Light source: This light. Yes. That's it. I did mention that I don't care if something looks cool or is "proper" photography gear.  

This fits my needs perfectly, it folds up out of the way, can be brighter or dimmer, is flexible and most importantly, it was just a few bucks on Amazon. This little light source is actually huge (bigly?) compared to my subjects, so it's all I need to replicate a sunny day. I can photograph the same item three different ways by just moving the light source around with one hand, which ultimately saves me time and money. 

If I need to diffuse the light shape a bit, I wrap a piece of white paper around it. If I need the light to be wider, I turn it up and face it into my white wall. If I need the light to be sharper or more precise or whatever, I take tin foil and cover half of the light bar or more until I get what I need. But I'd say nine times out of ten, I use it as is. It's not fancy, but it doesn't need to be. Light is light. 

The only thing I would change about it is I would prefer the base to be heavier and therefore sturdier, and it would be nice if it was rechargeable so I didn't have to keep it plugged in while working. Neither of those are deal breakers though, and if I broke this lamp today, I'd probably just go ahead and repurchase the same thing. 

When I'm on location, I use a bar flashlight, which works more or less the same, but I'm on the hunt for a replacement. Mine doesn't have reliable light intensity settings like the lamp as mentioned above, and somehow always produces a different level of light each time I turn it on. Not my favorite, but it's still in my bag until I come across something better and reasonably priced. That said, I'm not going to bother sharing a link for it here. 


Other: When I started using the black background technique, I started by laying the flowers flat on the board, and sometimes that still works -- but it is hard to give the sense of gravity artificially, so I instead needed something to hold these items in place, but also let them move naturally. That problem doesn't have a one size fits all solution, so over the years, I have collected everything from glass bottles (with rocks in the bottom to keep it sturdy) to a styrofoam head. All these various forms help give shape or hold my subjects in place. Most have a coat of Black 2.0, or are at least black, so they melt into the background and are easily removed from the intended subject. 

Animation Clay
Beer (for the bottles, duh) - here is my hubb's current favorite. 

Details: My favorite thing about this process is how I end up with exactly what I need and how it allows me to be in charge of the tiniest of details. One of my favorite ways to do just that is by misting any floral subjects with water for a fresh, dewy, feel. I have two bottles on hand, one is for large drops, the other is for more of a mist. Both have their advantages.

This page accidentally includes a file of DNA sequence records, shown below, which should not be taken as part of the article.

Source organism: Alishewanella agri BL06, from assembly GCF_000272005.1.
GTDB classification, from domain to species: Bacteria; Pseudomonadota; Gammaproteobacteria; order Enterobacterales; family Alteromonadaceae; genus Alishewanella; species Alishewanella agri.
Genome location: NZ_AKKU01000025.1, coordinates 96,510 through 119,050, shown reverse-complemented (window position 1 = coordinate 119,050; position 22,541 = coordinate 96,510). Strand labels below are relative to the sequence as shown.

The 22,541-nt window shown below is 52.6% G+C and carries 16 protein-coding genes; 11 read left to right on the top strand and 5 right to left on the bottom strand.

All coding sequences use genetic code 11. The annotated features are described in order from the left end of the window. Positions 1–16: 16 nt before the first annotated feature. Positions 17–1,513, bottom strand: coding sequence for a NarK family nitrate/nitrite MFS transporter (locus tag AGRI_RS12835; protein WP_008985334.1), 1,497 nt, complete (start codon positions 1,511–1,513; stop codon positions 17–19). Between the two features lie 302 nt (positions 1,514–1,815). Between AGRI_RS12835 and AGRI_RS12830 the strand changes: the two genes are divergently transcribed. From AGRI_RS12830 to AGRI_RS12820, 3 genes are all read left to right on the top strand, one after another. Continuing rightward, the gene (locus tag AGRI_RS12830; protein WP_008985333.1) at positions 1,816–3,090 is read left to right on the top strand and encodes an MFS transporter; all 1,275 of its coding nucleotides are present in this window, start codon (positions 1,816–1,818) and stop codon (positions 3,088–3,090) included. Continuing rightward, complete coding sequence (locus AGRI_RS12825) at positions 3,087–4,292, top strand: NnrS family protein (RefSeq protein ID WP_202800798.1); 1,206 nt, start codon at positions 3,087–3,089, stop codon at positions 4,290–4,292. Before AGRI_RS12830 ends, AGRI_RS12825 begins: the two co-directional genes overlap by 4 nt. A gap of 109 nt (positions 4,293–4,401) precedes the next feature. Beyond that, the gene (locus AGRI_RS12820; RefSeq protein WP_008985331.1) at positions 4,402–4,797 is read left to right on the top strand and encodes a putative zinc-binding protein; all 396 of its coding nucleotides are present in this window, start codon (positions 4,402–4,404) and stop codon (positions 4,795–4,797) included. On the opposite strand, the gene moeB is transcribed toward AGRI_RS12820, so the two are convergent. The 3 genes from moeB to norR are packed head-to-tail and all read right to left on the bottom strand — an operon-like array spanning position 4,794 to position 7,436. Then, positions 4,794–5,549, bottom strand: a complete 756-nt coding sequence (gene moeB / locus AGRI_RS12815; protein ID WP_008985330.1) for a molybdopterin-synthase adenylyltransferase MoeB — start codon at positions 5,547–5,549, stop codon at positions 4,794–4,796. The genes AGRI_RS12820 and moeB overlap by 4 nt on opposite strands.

There is more I could go into, but honestly, I already dove so far into the weeds that half of this info wouldn't be useful to anyone but me anyway. 

The lesson here is that as an artist, you have a responsibility to figure out what you need to do what you do well. And don't be afraid to make what you need if you can't find it. 

Q2: Would you ever print and sell some of the black and white  #workinprogress images you share on Instagram? 

A2: After getting this question at least once a month for the last year, yes! I am releasing eight open edition prints on Society 6 today!

Now, this means that I won't be able to sign it or inspect each finished print. And that makes me a bit nervous, so please consider this is a limited time experiment. I'm trying this out because I know that some of you prefer these black and white images and also because I firmly believe that art should be in every home, and the price point for Society 6 artwork supports that. If this goes well, I'll add to the collection. 

Bonus Q: Why do you bother to convert the collage material images to black and white when your finished collage artwork is in color? 

A: I always want to explain this, but no one ever asks! I strip the images of color momentarily because I try to organize my catalog with the light coming from the left, even if that means turning the image upside down, and it's easier to quickly process which way to rotate the thumbnail if I remove the color. After a while, I just liked how a few looked and decided to share it on Instagram, the rest is history.